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    I loved these socks, and they were gifted to my DIL.

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    So, a couple of weeks ago, I decided to tackle the last of the YarnCon purchases.  This is what the yarn looked like before being wound. From Mode Knit Yarn.

    Let’s just say, that I was sorely disappointed with the results when knit up.  The only reason that these even got finished is that I wanted my beloved signature needles for my next project.  Amazing how you can knit fast just because you hate something so much and want to finish it.  I find the colors combination awful, dreary and poorly thought out.  How is that for a non-reccomendation?

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    I am done with kitchen sink dyers.  Tomorrow, I will post my newest sock yarn purchases which I am sure will please me.  Staying with the tried and true.

     
    • tonymarkp 6:12 pm on September 15, 2018 Permalink | Reply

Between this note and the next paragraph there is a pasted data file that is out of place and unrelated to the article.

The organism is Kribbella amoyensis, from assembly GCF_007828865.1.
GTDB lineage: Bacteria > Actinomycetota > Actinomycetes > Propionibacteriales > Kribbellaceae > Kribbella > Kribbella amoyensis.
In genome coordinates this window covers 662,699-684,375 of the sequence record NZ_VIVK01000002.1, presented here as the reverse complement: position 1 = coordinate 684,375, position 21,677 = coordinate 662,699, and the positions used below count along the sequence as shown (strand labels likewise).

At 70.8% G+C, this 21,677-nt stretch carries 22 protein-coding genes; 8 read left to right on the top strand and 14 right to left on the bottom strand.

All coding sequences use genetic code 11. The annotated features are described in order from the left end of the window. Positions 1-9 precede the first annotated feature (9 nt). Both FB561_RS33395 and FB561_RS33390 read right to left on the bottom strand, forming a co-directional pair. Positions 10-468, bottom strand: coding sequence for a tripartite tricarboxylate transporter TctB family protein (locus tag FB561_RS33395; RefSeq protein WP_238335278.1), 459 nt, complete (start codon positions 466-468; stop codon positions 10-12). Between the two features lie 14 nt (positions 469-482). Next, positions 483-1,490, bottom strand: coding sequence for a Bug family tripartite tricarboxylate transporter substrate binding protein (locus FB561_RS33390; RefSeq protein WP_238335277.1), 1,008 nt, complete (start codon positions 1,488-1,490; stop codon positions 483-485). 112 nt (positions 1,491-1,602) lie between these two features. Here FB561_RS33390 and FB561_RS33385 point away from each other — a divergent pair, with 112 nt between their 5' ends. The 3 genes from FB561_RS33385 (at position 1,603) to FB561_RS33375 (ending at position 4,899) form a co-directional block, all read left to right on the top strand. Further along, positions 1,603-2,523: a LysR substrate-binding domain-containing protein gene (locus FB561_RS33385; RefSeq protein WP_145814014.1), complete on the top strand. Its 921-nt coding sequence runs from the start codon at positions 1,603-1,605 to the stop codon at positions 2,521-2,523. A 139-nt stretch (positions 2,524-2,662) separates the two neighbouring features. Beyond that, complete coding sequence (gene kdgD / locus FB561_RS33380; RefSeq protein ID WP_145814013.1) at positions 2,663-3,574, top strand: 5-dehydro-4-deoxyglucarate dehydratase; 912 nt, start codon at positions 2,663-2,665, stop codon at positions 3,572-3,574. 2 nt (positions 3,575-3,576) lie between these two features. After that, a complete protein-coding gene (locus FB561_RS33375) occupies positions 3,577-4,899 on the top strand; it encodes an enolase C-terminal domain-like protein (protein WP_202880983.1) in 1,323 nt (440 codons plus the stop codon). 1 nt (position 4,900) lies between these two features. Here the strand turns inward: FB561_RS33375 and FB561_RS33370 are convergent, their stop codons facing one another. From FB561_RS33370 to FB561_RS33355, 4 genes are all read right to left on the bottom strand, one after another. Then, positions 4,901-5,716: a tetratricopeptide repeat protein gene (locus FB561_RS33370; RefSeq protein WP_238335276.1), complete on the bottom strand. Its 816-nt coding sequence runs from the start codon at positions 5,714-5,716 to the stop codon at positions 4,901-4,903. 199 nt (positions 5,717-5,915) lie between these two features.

It’s amazing how taste can differ from knitter to knitter. I love how your second pair of socks came out with the colors in the Mode Knit (I had never heard of this yarn, so thanks for talking about it.) The textured pattern still shows up pretty well. The title of your post reminded me (and made me crack up laughing) about when I was a teenager and it was cool to say “doing the technicolor yarn,” like if someone got sick at school.

      Like

    • salpal1 6:50 am on September 16, 2018 Permalink | Reply

      I don’t agree about the yarns! It might be that the patterns you chose didn’t work well in your eyes… I find that with this kind of yarn the number of stitches really matters. Too many and the striped don’t line up. Often two more or fewer will make all the difference. Note the heels, and see if you like how they striped, then next time do a bit of swatching to get the magic number.

      Like